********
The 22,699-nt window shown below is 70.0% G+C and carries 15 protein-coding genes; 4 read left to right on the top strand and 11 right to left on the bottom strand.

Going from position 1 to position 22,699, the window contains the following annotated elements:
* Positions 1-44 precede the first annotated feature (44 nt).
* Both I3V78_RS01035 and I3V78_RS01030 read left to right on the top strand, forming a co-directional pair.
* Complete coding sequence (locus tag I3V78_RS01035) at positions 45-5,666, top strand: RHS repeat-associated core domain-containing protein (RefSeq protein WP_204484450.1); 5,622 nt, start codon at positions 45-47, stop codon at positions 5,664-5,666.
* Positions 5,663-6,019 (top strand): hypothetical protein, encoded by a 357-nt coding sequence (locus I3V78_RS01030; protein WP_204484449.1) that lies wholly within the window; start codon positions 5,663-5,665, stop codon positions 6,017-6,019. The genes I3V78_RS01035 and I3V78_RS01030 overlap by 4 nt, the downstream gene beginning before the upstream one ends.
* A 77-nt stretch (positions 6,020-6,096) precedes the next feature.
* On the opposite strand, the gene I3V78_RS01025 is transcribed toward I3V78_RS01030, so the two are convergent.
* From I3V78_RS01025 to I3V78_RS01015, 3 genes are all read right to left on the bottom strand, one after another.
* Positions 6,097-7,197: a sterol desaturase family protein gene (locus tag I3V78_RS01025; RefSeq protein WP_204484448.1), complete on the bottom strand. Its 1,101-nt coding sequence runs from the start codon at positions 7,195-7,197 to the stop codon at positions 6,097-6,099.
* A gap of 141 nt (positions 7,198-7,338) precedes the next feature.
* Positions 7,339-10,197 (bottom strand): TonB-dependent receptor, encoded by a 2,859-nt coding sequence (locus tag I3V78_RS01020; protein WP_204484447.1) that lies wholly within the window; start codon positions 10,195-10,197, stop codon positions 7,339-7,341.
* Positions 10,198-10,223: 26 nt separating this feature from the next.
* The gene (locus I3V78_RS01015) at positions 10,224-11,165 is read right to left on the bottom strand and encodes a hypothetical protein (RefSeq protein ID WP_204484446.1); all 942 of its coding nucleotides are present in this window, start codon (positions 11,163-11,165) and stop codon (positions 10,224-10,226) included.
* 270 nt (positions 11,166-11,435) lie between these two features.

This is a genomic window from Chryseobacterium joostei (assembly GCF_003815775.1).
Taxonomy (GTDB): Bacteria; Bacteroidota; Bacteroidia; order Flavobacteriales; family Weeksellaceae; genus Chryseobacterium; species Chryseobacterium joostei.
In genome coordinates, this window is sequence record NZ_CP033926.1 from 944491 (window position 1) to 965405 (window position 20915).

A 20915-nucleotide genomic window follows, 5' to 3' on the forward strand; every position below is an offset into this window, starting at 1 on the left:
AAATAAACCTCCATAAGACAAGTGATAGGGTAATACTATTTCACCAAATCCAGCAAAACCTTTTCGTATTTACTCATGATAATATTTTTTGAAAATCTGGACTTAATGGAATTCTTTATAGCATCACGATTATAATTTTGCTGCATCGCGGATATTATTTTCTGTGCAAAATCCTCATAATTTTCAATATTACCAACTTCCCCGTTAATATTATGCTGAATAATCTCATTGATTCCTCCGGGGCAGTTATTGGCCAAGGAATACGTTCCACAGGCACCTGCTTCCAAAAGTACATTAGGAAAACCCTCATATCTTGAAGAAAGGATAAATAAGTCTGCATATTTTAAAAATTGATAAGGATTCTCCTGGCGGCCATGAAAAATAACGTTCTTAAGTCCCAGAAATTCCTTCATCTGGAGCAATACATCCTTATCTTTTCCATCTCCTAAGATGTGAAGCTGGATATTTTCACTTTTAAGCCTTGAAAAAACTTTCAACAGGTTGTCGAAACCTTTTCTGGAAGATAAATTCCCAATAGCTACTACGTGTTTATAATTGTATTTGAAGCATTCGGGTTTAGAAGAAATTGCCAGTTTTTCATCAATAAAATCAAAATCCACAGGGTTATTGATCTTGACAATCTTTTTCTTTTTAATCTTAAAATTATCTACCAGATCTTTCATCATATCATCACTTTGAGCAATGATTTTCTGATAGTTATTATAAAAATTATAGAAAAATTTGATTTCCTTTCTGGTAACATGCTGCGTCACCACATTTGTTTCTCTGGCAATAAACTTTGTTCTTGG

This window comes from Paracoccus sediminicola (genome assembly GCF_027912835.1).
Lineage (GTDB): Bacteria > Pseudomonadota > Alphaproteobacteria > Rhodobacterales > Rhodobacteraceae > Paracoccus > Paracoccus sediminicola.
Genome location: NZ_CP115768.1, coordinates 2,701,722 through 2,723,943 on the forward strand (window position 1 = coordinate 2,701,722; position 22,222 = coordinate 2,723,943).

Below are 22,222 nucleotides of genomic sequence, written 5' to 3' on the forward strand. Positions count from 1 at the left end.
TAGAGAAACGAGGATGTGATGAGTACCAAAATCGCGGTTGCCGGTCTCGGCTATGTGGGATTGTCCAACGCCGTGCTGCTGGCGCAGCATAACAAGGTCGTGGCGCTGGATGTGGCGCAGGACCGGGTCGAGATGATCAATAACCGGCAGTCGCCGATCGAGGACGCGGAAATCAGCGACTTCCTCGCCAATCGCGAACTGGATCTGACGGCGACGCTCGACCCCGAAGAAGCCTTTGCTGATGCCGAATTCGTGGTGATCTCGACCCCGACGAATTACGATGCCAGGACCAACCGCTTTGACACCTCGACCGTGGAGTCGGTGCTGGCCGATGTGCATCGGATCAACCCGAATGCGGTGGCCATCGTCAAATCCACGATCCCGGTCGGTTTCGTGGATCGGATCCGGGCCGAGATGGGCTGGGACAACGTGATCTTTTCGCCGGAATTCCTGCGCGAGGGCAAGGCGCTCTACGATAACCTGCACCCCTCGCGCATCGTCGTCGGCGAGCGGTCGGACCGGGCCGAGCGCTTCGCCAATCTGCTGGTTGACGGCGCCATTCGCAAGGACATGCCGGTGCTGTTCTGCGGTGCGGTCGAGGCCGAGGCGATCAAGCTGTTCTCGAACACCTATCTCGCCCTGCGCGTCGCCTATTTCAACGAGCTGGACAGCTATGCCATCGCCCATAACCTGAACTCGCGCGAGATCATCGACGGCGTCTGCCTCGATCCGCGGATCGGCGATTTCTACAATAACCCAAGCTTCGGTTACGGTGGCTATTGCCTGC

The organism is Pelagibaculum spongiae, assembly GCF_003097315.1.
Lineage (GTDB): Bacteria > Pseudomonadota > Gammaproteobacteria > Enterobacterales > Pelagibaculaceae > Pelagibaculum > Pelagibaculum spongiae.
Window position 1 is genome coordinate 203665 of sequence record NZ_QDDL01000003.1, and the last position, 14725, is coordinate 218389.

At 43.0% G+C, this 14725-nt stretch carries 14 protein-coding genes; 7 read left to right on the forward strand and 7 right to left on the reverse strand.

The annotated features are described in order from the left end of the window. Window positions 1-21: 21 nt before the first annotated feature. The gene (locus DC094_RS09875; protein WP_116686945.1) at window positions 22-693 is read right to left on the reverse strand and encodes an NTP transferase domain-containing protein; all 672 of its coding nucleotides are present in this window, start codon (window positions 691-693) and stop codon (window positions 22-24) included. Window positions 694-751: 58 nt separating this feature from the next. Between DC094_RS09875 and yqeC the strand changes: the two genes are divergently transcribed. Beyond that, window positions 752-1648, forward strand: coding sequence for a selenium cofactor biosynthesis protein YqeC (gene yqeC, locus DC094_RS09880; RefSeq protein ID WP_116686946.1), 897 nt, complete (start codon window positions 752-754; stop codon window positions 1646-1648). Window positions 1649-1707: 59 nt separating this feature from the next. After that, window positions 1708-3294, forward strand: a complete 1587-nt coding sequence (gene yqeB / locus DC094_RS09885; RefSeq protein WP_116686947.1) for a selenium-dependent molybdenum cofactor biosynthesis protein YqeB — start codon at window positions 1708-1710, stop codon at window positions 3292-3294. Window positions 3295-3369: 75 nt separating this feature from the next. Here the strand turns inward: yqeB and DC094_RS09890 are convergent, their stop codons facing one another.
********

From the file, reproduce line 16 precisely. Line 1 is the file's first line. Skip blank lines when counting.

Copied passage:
This is a genomic window from Chryseobacterium joostei (assembly GCF_003815775.1).